Want to read more about PCOS supplements? Read one woman’s journey here.

    4. Spironolactone

    “Spironolactone is a prescription drug with anti-androgen activity,” explains the Harley Street dermatologist Dr. Justine Kluk. “Higher levels and more potent activity of androgens, such as testosterone, can be seen in women with PCOS and contribute to the typical features of thinning scalp hair, excess body hair and acne, known as hyperandrogenism.”

    While the drug can be very effective in reducing these symptoms, it is not currently licensed for the treatment of acne in the absence of PCOS. But: “Interestingly, it’s now believed that 19 to 39% of women with adult acne actually have underlying PCOS,” adds Justine.

    Can a PCOS diet help?

    Next question: can PCOS be managed through diet and lifestyle? Short answer: absolutely.

    “This is one of my favorite topics to talk about,” enthuses Anita. ‘I did a whole podcast on the subject with Dr Rupy Aujla.’

    As this PCOS treatment article points out, one of the best ways to stop insulin resistance is to lead a healthy, balanced lifestyle. Not sure what that means? Try the following:

    1. Get more sleep

    The benefits of getting enough sleep are very well documented and if nothing else, we’ll all agree that we feel better after getting our full eight hours.

    But it’s also important when it comes to PCOS: “This helps reduce stress hormone levels, which can also increase insulin resistance,” confirms Anita. If you’re struggling with your sleep at the moment, try one of these great sleep apps.

    pcos diet

    2. Eat a balanced diet

    Reduce excess sugar intake, ignore the ketogenic diet and instead think of carbohydrates as quality over quantity, advises Anita.

    “Go for whole grains, oats, etc that are high in fiber, which helps your body get rid of old estrogen that can otherwise be recirculated and exacerbate the hormonal imbalance.”

    On each plate, aim for a balance of:

    • Protein
    • Whole grain carbohydrates
    • Fat
    • Fiber (fruit and vegetables)

    3. Aim for colorful vegetables

    It is also important to make sure you are getting enough vitamins and minerals. ‘Try to eat a really colorful diet to get a lot of fibre, but also for everyone phytonutrients (plant-based) that contain all the chemicals essential to the chemical processes involved in healthy hormone production and ovulation, she explains.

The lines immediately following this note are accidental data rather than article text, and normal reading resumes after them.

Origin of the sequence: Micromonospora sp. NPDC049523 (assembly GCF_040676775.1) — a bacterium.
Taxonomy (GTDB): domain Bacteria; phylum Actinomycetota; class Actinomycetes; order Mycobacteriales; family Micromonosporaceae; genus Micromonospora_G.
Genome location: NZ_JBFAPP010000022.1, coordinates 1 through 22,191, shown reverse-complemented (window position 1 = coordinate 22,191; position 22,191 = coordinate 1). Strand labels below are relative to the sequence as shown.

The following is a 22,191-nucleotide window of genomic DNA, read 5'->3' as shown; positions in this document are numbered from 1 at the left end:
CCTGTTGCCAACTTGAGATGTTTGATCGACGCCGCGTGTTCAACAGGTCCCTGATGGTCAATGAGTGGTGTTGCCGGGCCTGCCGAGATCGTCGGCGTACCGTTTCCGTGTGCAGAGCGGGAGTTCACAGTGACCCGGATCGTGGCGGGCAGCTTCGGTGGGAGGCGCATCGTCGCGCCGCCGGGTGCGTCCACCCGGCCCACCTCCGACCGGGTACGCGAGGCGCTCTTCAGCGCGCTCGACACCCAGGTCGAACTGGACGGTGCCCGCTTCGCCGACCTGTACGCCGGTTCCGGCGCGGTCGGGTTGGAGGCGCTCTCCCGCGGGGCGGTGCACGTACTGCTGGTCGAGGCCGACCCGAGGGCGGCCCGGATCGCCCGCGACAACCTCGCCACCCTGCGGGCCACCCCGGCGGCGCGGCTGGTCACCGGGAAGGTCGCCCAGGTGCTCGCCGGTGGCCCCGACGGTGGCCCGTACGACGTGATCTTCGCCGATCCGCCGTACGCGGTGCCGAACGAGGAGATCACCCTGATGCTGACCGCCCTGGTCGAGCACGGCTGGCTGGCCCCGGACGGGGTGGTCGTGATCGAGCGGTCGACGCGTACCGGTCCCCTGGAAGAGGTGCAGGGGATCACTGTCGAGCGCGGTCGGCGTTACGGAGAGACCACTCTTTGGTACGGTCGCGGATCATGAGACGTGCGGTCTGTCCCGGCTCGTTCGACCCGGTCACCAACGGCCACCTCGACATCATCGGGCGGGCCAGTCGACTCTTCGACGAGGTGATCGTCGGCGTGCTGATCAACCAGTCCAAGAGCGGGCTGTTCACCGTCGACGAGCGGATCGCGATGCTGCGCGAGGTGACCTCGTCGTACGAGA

Healthy fats are also required for healthy hormone production. What is essentially a Mediterranean diet has been shown to be the healthiest for PCOS.

    4. Move consciously

    Did you know? Extreme exercise can worsen hormonal imbalances, says Anita. “Exercise is important for women to help build muscle mass, which can increase insulin sensitivity, so some form of strength training like weights or bodyweight-centered training,” she shares.

    ‘I don’t think there is a ‘best’ exercise for PCOS – it’s whatever you like and will stick with.’

    Yoga (read our summary of MCs favorite yoga classes, here) have been shown to be helpful in some studies. “I think it can also be very useful as a way to build strength but also to relax the mind,” stresses Anita. Don’t miss our guides to different types of yoga and yoga postures, while you’re here.

    PCOS and weight loss

    “Many patients tell me they’ve been told to lose weight,” Anita tells us. “Weight loss will also help with PCOS, as excess adipose tissue can contribute to insulin resistance. But I never make this the focus of my advice because I think it can be quite negative.”

    Actually, a 2013 study conducted at Georgia Regents University found that the association between PCOS and obesity may be exaggerated because the women who seek treatment for it become heavier.

    “If you can adapt your lifestyle and focus on the positive things you can bring to your body through diet and exercise, I think you can get to the same point but with a healthier mindset.”

    PCOS and pregnancy

    It is true that the condition is one of the leading causes of infertility – but it is very treatable. ‘PCOS can affect fertility as it can stop ovulation; if you don’t ovulate, you don’t release an egg and therefore can’t get pregnant, Anita explains.

    As described above, medications are available to encourage ovulation, and the NHS writes: “With treatment, most women with PCOS can become pregnant.”

    However, Anita reminds us that lack of ovulation does not apply to everyone with PCOS and even if you have PCOS and are not ovulating currently, it does not mean that you will not in the future.

    “If you have PCOS and don’t want to get pregnant, use birth control; I’ve seen lots of ‘surprise’ pregnancies in women with PCOS because they thought they couldn’t get pregnant.’

    For more information and resources on living with PCOS, visit the NHS website or pcosaa.org.

    pcos pregnancy

    If you have PCOS or think you might have it, know this – you’re not alone, and as this article highlights, there are whole groups of doctors, experts and women who have it themselves out there ready to help.

    Please note that the purpose of this feature is to inform, not replace one-to-one medical consultations. Always discuss your health with a doctor to get advice tailored specifically to you.